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This article in SSSAJ

  1. Vol. 51 No. 3, p. 658-664
    Received: Aug 11, 1986

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Use of Soil-profile Sulfate Data for Predicting Crop Response to Sulfur1

  1. N. V. Hue and
  2. J. T. Cope2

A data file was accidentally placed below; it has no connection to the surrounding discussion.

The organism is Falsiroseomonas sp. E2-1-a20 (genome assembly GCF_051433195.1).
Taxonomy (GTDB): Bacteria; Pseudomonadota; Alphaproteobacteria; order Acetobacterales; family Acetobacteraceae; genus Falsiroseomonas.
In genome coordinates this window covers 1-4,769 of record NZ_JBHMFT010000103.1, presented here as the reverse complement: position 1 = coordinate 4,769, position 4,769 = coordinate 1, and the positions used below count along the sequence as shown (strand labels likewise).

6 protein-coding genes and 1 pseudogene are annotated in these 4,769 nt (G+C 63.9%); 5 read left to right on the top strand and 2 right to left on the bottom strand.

Sulfur deficiencies in early growth stages do not always result in final yield reduction in many crops. This suggests a greater contribution of subsoil sulfate (SO4) and/or of S mineralization later in the season to the S requirements of plants. The subsoil SO4 contribution should be assessed in order to develop a method that can reliably predict crop response to S. A greenhouse experiment was conducted with various combinations of topsoil (0-20 cm layer) and subsoil (20-60 cm layer) materials from a Hartsells series (Typic Hapludult) where crop response to S had been observed, and a Benndale series (Typic Paleudult) where there was no response to S in field experiments. By determining soil SO4 depletion in each layer by crops of grain sorghum (Sorghum bicolor L. Moench.), it was extimated that plants derived approximately 0.55 of their S need from the surface 0 to 20 cm, and the remaining 0.45 from the subsoil. Subsequently, a weighted concentration of soil SO4 for the entire profile was calculated; and values of 13.8 mg S kg−1 for extractable SO4 and 0.25 mM for soil-solution SO4 were the minimum concentrations above which no crop response to S is expected. The use of weighted means of soil-profile SO4 data correctly predicted yield responses to S of soybeans (Glycine max L. Merr.), corn (Zea Mays L.), and sorghum in a field experiment, which were previously unexplained based on SO4 concentrations of the surface soil.

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